Brighton Science has released a new eBook titled "What is Dyne Testing?" shedding light on the widely used method for measuring surface energy in manufacturing processes. Dyne testing is a technique that assesses the wetting tension of a solid by applying a liquid with a known surface tension to its surface. This measurement, expressed in dynes per centimeter (dynes/cm), approximates the force required to spread a fluid across the material's surface.
The key principle behind dyne testing is that a higher dyne value indicates a higher wetting tension of the solid surface, which, in turn, correlates with higher rates of successful adhesion. For years, dyne testing has been a popular approach for evaluating the cleanliness and surface energy of materials in manufacturing settings despite its limitations in precision and potential harm to material surfaces and users.
Dyne testing relies on the concept of surface energy directly related to a material's adhesive potential. When a dyne solution is applied to a substrate, it can either bead up or disperse. Beading indicates lower surface energy in the material compared to the solution, while a continuous layer suggests higher surface energy in the material. This test aims to provide users with information about a material's dyne level.
Manufacturers often create specifications based on their adhesion goals and correlate them with dyne test pen numbers. Technicians apply the ink with the agreed-upon number and visually inspect whether it wets out enough, passing the test to move the part forward in production.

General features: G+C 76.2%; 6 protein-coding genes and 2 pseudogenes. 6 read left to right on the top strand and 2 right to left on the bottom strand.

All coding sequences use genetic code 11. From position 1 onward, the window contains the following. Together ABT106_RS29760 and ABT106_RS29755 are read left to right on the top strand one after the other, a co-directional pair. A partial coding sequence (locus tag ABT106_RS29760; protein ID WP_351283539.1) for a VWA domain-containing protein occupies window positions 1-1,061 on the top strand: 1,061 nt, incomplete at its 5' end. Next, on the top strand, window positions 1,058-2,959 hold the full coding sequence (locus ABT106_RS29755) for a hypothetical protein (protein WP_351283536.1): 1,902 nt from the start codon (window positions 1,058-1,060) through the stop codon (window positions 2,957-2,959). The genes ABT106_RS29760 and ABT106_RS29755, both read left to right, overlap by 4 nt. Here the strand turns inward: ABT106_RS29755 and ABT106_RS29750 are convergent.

While dyne testing is prevalent, it has notable limitations, including variability between brands of dyne pens and the potential for human error in interpretation. Furthermore, dyne inks can contain hazardous chemicals, leading to environmental concerns and health risks for users.
The eBook also highlights the importance of considering alternatives to dyne testing. One such alternative is water contact angle measurements, which offer quantitative, non-subjective data about surface cleanliness and composition. Tools like the Surface Analyst provide rapid and accurate contact angle measurements, reducing the risk of contamination and human error. This technology is suitable for a wide range of materials and manufacturing processes.
Manufacturers interested in transitioning from dyne testing to contact angle measurements can seek assistance from experts like Brighton Science. This transition introduces a new protocol that enhances efficiency and precision in manufacturing processes.
In conclusion, the newly released eBook "What is Dyne Testing?" provides valuable insights into the world of dyne testing in manufacturing, its limitations, and alternatives such as water contact angle measurements. As manufacturers seek more reliable and efficient ways to assess surface energy, this eBook offers a comprehensive guide to making informed choices.